Our society gets plenty wrong about birth mothers. We could spend thousands of words listing it all out, but that wouldn’t help anyone. Instead, let’s focus on one big, important misunderstanding: that women who place children for adoption don’t want to be mothers.
This can go two ways. You may already have children and then create an adoption plan. Or, you could create an adoption plan and go on to have children several years later. This is not only normal; it’s true for the majority of birth mothers. But that’s not common knowledge in our culture.
That’s a problem, in part, because it creates a lack of resources. No one is providing the help you need if no one understands that position you are in. This leaves many women searching for answers to hard questions. Chief among them: how do I talk to my kids about my adoption?
Explaining your adoption plan to your other children can be hard. It’s emotionally sensitive; plus, depending on their age, it might be difficult for them to even understand the concept of adoption. That’s why we decided to create this short guide.
We want to help you navigate this delicate conversation with your children. Every family and relationship is unique, so you’re going to have to fill in the gaps with your own personal choices. With that being said, here are five things to keep in mind when you are talking to your children about your adoption:
Kids Don’t Need to Understand Everything
Age-appropriate learning is real. Some women become flustered trying to help their children grasp the adoption process. But the process is confusing! Most adults don’t fully understand it — so there’s a good chance your 5-year-old child won’t quite get it. And that’s okay.
The important points for a young child to understand are that adoption was hard, but that it was also important. It created a better opportunity for yourself and the baby. Ultimately, your child needs to understand that they are loved. If your child feels loved and secure during this conversation, they will begin to understand that the same love was present when you chose adoption.
It Will Take More Than One Conversation
The back-and-forth with your children about the baby you placed for adoption will likely unfold over many years. Don’t try to cram the whole story into one conversation. As your kids grow, they’ll have new questions. They’ll begin to understand things about themselves, the world and family. As they do, they’ll understand adoption better and want to know more about your choice. Embrace this long-running discussion, if you can.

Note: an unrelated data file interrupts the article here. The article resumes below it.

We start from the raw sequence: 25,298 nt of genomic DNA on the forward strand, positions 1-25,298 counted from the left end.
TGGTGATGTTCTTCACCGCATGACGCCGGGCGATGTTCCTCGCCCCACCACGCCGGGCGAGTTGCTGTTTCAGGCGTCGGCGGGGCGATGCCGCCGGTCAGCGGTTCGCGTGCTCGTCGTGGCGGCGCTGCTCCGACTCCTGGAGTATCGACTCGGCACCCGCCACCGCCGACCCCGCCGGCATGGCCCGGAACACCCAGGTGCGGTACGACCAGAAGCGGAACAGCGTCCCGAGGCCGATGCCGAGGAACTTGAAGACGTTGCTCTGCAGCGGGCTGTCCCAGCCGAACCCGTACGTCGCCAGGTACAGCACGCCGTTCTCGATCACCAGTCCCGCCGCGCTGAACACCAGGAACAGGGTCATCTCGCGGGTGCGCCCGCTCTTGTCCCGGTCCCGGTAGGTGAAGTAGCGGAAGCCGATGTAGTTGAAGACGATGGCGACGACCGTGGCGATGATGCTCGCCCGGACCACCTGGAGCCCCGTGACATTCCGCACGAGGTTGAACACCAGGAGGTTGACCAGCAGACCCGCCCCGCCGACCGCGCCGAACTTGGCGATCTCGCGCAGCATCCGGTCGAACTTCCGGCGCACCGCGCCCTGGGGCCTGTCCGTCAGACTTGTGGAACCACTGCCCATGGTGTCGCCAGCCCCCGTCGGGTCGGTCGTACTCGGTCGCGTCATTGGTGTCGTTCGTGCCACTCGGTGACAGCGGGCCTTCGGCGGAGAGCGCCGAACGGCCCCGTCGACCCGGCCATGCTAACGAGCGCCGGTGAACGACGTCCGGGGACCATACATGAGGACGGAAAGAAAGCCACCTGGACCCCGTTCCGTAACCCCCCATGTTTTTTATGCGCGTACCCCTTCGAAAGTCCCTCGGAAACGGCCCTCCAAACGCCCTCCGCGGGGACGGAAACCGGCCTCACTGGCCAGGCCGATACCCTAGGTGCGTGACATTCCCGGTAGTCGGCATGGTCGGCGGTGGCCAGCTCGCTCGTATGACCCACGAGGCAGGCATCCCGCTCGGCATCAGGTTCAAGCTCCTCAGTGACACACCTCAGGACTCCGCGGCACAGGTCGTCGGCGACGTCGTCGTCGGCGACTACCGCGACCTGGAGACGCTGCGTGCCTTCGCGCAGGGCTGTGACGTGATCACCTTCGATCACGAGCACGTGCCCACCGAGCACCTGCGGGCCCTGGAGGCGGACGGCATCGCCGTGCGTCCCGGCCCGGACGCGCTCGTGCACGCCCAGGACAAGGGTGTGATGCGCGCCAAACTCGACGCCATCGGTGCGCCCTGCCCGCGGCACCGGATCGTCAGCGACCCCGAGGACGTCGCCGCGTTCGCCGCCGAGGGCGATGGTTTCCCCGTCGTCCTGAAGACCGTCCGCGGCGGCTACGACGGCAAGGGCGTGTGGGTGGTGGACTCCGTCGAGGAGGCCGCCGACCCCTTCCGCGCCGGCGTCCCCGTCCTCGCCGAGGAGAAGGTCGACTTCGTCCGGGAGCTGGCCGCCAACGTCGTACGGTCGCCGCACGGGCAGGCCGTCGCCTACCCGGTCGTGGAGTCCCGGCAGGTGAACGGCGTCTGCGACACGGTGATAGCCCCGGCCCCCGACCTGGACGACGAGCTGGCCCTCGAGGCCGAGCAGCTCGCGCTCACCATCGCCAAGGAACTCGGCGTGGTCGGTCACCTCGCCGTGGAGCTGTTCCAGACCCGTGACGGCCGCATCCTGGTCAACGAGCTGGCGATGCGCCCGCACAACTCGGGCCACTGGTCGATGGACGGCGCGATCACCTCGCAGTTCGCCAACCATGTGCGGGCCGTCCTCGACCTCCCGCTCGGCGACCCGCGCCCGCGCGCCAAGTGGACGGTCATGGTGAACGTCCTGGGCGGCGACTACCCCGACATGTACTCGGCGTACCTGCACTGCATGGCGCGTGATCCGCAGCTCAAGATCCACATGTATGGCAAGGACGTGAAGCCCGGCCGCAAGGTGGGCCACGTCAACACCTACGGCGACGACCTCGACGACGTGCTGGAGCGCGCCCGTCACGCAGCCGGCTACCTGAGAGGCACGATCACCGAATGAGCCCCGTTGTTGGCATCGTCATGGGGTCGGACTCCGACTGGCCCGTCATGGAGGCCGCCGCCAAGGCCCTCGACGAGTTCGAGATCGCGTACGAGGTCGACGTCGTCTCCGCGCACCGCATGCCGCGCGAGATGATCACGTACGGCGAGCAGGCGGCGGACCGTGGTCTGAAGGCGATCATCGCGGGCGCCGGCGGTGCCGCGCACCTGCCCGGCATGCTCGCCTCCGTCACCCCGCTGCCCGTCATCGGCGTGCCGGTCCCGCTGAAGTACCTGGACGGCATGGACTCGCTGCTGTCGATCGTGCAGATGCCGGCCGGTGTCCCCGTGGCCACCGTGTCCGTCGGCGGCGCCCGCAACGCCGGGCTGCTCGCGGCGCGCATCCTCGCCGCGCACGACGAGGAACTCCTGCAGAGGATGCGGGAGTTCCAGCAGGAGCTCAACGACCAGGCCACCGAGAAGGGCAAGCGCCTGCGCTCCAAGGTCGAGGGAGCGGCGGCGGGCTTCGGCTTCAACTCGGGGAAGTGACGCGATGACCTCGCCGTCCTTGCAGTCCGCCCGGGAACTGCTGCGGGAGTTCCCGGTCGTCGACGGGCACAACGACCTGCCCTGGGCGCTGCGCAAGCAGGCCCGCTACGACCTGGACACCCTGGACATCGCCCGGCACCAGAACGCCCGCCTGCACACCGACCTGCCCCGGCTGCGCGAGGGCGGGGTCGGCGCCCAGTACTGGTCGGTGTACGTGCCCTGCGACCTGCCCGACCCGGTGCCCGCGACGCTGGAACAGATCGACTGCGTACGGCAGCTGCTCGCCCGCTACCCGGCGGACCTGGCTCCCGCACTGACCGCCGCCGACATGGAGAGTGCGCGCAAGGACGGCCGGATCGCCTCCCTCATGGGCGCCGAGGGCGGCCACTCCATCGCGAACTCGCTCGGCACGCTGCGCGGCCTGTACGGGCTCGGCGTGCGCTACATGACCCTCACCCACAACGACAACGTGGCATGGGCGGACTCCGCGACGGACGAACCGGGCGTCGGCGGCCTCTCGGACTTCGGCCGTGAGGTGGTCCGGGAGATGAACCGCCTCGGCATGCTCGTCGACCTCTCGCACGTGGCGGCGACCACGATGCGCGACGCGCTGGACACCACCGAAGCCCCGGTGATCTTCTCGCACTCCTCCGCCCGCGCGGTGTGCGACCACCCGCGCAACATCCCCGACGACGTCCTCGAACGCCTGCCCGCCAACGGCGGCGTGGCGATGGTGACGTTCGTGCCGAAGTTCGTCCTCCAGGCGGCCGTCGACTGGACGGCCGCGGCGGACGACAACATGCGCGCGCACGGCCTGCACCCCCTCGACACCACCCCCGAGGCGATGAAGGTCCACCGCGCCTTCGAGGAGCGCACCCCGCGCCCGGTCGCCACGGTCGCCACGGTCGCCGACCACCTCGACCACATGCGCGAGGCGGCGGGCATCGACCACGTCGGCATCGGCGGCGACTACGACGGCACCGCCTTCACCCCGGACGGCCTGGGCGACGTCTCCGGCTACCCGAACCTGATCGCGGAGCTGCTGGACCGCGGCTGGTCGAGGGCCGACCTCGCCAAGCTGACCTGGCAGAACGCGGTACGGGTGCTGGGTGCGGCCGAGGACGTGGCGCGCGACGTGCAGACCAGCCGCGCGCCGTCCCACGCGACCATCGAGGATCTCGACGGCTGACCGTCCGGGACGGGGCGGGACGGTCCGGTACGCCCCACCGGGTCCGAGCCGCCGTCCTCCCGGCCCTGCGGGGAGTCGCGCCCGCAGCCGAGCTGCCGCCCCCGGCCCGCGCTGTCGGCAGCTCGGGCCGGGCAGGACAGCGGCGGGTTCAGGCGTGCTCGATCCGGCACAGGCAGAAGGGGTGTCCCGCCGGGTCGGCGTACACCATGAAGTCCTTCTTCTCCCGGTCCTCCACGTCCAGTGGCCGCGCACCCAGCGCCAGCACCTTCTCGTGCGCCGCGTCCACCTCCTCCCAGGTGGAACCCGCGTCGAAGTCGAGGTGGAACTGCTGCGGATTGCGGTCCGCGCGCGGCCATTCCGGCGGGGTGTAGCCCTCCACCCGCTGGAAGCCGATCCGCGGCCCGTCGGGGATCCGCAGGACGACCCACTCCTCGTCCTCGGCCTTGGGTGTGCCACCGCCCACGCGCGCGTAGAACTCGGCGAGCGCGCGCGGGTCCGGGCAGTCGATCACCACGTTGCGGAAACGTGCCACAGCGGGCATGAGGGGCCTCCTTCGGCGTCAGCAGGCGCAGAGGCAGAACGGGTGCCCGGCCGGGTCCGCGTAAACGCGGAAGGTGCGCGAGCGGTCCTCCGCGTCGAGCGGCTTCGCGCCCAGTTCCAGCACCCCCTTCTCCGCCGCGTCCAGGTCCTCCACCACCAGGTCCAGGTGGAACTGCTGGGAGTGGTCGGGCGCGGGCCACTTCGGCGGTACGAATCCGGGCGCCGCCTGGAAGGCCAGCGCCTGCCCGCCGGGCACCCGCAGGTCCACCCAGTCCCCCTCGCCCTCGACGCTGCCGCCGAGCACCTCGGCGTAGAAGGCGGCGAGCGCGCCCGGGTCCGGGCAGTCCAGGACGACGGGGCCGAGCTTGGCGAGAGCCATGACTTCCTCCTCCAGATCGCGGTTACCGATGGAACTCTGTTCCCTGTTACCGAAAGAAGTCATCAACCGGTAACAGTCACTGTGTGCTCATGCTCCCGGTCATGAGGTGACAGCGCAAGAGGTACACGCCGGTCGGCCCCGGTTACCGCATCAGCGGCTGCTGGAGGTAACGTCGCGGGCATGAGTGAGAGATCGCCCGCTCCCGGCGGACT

The Sibling Connection Can Still Exist
“So, does that mean I have a brother?”
Kids are smart. They’re going to connect the dots. If you had a baby, that means they do have a sibling. Even though adoption has created separation, the sibling connection still exists. It’s okay to explain this rather than attempting to deny it.
You could say, for example, that they do have a sibling, even though that sibling has a different mommy and daddy who love them very much. This helps you child understand that there is a connection and reinforces that everyone is safe and loved.
Be Proud of the Brave Choice You Made
Children are often more intuitive than we give them credit for. They’ll pick up on what you’re feeling as you display it through tone, word choice and body language. If you approach adoption carrying a sense of guilt or shame, they’re probably going to sense that. And when they do pick up on any fear or negativity, that changes the whole tone of the discussion.
Every birth mother has a unique healing process after adoption. Some take a long time. If you’re not in a place yet, mentally and emotionally, where adoption is a positive part of your story, then that’s okay. You may want to wait to have this conversation with your children.
If you can speak of adoption with confidence, explaining how it is a choice that created a better life for yourself and the baby, that positivity will be soaked up by your kids.
Get in Touch with a Specialist
You don’t have to come up with all the answers on your own. There are plenty of helpful resources out there, and the best may be talking with an adoption specialist. We can help with this.
Contact us any time if you are considering adoption for your baby or have adoption-related questions.